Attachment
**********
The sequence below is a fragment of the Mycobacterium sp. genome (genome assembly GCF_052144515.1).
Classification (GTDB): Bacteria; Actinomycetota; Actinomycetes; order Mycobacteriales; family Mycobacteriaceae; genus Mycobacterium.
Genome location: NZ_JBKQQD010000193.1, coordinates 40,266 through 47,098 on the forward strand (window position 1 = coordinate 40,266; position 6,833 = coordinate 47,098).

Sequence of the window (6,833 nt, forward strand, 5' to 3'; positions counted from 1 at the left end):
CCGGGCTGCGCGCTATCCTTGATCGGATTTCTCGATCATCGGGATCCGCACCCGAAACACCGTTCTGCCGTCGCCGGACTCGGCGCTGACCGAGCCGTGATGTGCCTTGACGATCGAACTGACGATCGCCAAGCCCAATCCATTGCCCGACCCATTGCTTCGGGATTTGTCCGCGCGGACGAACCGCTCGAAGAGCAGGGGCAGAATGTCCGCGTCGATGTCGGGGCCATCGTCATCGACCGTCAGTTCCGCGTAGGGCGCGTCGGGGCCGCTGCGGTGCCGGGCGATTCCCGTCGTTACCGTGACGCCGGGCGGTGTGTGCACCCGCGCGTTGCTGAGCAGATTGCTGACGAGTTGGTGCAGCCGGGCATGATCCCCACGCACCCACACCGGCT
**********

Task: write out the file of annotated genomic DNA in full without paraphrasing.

The sequence below is a fragment of the Mycobacterium sp. genome (genome assembly GCF_052144515.1).
Classification (GTDB): Bacteria; Actinomycetota; Actinomycetes; order Mycobacteriales; family Mycobacteriaceae; genus Mycobacterium.
Genome location: NZ_JBKQQD010000193.1, coordinates 40,266 through 47,098 on the forward strand (window position 1 = coordinate 40,266; position 6,833 = coordinate 47,098).

Sequence of the window (6,833 nt, forward strand, 5' to 3'; positions counted from 1 at the left end):
CCGGGCTGCGCGCTATCCTTGATCGGATTTCTCGATCATCGGGATCCGCACCCGAAACACCGTTCTGCCGTCGCCGGACTCGGCGCTGACCGAGCCGTGATGTGCCTTGACGATCGAACTGACGATCGCCAAGCCCAATCCATTGCCCGACCCATTGCTTCGGGATTTGTCCGCGCGGACGAACCGCTCGAAGAGCAGGGGCAGAATGTCCGCGTCGATGTCGGGGCCATCGTCATCGACCGTCAGTTCCGCGTAGGGCGCGTCGGGGCCGCTGCGGTGCCGGGCGATTCCCGTCGTTACCGTGACGCCGGGCGGTGTGTGCACCCGCGCGTTGCTGAGCAGATTGCTGACGAGTTGGTGCAGCCGGGCATGATCCCCACGCACCCACACCGGCT